The Wheel was firmly affixed to the ground, but balloons straining at their tethers along the Midway offered the adventurous the ability to truly break free from earthly constraints. A ride in a “balloon” was a first-rate thrill. The ability to rise and descend had been mastered for some time by the late nineteenth century, but horizontal motion was essentially at the whim of the elements. To say this was controlled flight was pushing the definition of the term. This uncertainty about where one would end up increased the thrill. French author Jules Verne had previously mined this material in his novel The Mysterious Island, whose plot revolves around a group of marooned passengers aboard a balloon gone astray. Later L. Frank Baum transformed a wayward balloonist into the “great and powerful” Wizard of Oz inhabiting a wondrous “Emerald City.” His departure from the Emerald City is also in a balloon, borne away by natural forces not fully within his control. But what if one could ascend into the skies and control the direction of one’s “airship”? Yes, what if?

To try and answer this question, pioneering French American engineer Octave Chanute—then collecting and disseminating information on gliders, in particular—assembled the first International Conference on Aerial Navigation, to be held in his hometown of Chicago. This meeting of aerial enthusiasts at the 1893 World’s Fair established a mechanism for a collective effort to achieve powered flight sooner rather than later. With an eye toward sharing what was known at that time, Chanute wrote Progress in Flying Machines. Published in 1894, it would become a go-to guide for would-be aeronauts (including Wilbur and Orville Wright). And throughout the 1890s, Chanute and his team worked to perfect a glider among the windswept sand dunes of Lake Michigan’s south shore. After much trial and error, they tasted success. Chanute’s boxy wing design with both vertical and diagonal trusses became the basis for the design later adopted, and refined, by the Wright brothers.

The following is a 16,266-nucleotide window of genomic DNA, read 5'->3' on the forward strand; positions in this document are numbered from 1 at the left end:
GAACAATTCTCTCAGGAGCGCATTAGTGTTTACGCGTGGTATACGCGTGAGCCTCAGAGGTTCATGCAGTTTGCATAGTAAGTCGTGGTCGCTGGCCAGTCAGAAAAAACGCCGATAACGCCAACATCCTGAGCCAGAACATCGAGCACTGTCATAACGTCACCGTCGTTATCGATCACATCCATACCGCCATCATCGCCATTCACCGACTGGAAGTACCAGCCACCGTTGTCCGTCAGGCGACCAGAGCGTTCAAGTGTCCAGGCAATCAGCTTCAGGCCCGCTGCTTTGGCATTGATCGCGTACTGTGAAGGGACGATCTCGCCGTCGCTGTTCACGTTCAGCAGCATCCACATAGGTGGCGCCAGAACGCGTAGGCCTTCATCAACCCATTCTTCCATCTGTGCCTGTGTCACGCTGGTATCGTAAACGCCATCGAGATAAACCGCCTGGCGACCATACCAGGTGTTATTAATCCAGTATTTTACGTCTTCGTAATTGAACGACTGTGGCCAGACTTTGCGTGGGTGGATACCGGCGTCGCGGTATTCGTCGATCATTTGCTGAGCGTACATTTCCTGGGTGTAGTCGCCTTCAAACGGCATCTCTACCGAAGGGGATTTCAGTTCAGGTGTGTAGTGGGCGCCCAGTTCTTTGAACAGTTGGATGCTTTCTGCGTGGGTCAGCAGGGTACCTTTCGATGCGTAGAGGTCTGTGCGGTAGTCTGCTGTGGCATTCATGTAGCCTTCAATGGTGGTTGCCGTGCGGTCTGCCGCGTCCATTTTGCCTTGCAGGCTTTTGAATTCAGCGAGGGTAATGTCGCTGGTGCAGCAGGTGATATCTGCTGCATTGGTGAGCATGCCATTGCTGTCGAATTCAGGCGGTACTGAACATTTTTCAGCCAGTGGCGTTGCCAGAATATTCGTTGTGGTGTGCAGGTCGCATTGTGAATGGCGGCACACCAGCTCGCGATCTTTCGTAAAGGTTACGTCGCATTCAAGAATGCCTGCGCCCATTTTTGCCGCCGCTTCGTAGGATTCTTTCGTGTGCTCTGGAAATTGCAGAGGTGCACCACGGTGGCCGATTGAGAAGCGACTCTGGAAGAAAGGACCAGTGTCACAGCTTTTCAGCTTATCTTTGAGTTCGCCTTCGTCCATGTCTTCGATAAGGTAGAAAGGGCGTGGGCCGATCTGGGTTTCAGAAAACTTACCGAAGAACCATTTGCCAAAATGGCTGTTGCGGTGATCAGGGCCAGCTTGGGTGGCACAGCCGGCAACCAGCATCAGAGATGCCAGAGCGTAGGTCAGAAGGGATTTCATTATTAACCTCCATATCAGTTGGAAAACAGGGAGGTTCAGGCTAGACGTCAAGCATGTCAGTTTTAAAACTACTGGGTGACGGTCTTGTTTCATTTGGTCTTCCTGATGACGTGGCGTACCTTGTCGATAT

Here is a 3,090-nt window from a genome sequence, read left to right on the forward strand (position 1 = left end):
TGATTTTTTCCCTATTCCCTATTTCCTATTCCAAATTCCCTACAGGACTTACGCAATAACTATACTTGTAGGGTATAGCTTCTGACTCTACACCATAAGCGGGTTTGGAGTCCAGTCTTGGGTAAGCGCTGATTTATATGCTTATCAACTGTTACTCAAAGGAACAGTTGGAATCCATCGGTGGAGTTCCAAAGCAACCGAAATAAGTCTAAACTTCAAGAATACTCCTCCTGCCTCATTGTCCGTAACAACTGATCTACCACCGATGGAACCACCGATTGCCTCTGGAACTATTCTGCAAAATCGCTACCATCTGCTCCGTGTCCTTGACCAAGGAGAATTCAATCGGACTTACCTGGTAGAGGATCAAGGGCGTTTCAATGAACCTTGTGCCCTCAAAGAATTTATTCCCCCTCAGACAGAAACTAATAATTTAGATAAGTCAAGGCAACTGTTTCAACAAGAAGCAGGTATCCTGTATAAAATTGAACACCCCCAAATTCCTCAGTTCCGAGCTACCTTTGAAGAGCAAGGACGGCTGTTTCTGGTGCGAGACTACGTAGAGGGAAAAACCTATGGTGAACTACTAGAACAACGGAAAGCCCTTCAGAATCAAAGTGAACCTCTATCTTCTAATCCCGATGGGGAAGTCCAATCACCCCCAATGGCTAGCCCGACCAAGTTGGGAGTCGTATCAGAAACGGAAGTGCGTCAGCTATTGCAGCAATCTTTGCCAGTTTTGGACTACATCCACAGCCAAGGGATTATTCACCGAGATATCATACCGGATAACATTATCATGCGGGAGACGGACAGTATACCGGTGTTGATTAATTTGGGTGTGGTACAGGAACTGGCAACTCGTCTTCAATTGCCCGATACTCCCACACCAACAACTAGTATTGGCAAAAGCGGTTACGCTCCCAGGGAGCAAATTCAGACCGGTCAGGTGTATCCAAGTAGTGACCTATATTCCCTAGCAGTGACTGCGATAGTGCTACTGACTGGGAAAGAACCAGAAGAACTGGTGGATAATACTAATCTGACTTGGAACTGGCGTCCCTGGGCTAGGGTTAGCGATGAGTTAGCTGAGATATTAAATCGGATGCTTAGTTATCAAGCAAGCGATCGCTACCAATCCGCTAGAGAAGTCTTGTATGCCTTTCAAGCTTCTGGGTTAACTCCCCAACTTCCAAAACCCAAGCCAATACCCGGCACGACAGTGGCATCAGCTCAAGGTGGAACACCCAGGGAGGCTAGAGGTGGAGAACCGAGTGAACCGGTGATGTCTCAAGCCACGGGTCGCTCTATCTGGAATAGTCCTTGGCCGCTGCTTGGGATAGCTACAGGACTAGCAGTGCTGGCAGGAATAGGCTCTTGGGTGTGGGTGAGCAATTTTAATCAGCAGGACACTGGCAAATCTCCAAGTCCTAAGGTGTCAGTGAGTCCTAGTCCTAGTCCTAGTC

By the end of the decade, intrepid inventor-aeronauts on both sides of the Atlantic had begun to make the technological leaps that would enable true controlled flight. First in Paris, as Brazilian Alberto Santos-Dumont pioneered the use of a powered “lighter than air” ship. Then in Germany, with Count Ferdinand von Zeppelin’s more ambitious airship. And, finally, with the Wright brothers’ successful experiments with heavier-than-air flight at Kitty Hawk, North Carolina in 1903.


“Captive” balloon and the Ferris wheel at the World’s Columbian Exposition, photographed by Charles Dudley Arnold (1893).

The World’s Fair ended in the autumn of 1893. Within weeks the grand, abandoned halls of the White City had become home to a large population of homeless men, squatting along the lakeshore looking for any shelter they could find. The economic depression worsened; the carefree joys of summer replaced by the grim realities of capitalism’s latest catastrophic failure. Unsurprisingly, fire eventually engulfed what remained of Chicago’s beautiful mirage, sparing the city the expense of having to formally dismantle it. It would be another forty years before Chicago rose again to welcome the world.


* Fourteen million of them came from abroad. This is all the more impressive when one considers that Chicago was located deep in the interior of the North American continent, and to reach it required a long journey by rail after a long journey by sea.

* Chicago’s congested downtown business district.